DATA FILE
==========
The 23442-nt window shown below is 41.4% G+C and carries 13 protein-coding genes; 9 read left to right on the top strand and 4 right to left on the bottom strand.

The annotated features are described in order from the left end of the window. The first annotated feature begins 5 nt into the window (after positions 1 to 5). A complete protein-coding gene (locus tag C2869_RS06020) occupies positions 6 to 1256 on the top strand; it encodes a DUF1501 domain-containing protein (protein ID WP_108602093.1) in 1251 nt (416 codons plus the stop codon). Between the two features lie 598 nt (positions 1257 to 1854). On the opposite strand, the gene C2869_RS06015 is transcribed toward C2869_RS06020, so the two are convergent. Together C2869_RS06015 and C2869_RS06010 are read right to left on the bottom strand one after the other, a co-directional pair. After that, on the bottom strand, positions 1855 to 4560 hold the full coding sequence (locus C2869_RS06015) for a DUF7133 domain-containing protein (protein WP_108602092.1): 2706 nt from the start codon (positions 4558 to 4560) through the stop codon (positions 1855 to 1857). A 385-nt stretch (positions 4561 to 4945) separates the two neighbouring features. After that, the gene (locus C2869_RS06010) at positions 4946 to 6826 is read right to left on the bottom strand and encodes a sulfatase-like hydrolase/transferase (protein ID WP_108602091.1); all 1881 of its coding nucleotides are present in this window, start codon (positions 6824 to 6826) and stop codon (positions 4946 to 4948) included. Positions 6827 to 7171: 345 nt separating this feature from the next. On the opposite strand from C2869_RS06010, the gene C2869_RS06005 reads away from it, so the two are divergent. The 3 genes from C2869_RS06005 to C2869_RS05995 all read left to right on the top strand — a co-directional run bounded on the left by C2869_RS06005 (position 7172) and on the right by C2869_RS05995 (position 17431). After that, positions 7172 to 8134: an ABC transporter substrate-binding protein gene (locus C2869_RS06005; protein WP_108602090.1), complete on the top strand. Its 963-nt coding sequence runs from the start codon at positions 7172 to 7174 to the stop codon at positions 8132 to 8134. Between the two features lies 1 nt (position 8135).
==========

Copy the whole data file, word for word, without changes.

The 23442-nt window shown below is 41.4% G+C and carries 13 protein-coding genes; 9 read left to right on the top strand and 4 right to left on the bottom strand.

The annotated features are described in order from the left end of the window. The first annotated feature begins 5 nt into the window (after positions 1 to 5). A complete protein-coding gene (locus tag C2869_RS06020) occupies positions 6 to 1256 on the top strand; it encodes a DUF1501 domain-containing protein (protein ID WP_108602093.1) in 1251 nt (416 codons plus the stop codon). Between the two features lie 598 nt (positions 1257 to 1854). On the opposite strand, the gene C2869_RS06015 is transcribed toward C2869_RS06020, so the two are convergent. Together C2869_RS06015 and C2869_RS06010 are read right to left on the bottom strand one after the other, a co-directional pair. After that, on the bottom strand, positions 1855 to 4560 hold the full coding sequence (locus C2869_RS06015) for a DUF7133 domain-containing protein (protein WP_108602092.1): 2706 nt from the start codon (positions 4558 to 4560) through the stop codon (positions 1855 to 1857). A 385-nt stretch (positions 4561 to 4945) separates the two neighbouring features. After that, the gene (locus C2869_RS06010) at positions 4946 to 6826 is read right to left on the bottom strand and encodes a sulfatase-like hydrolase/transferase (protein ID WP_108602091.1); all 1881 of its coding nucleotides are present in this window, start codon (positions 6824 to 6826) and stop codon (positions 4946 to 4948) included. Positions 6827 to 7171: 345 nt separating this feature from the next. On the opposite strand from C2869_RS06010, the gene C2869_RS06005 reads away from it, so the two are divergent. The 3 genes from C2869_RS06005 to C2869_RS05995 all read left to right on the top strand — a co-directional run bounded on the left by C2869_RS06005 (position 7172) and on the right by C2869_RS05995 (position 17431). After that, positions 7172 to 8134: an ABC transporter substrate-binding protein gene (locus C2869_RS06005; protein WP_108602090.1), complete on the top strand. Its 963-nt coding sequence runs from the start codon at positions 7172 to 7174 to the stop codon at positions 8132 to 8134. Between the two features lies 1 nt (position 8135).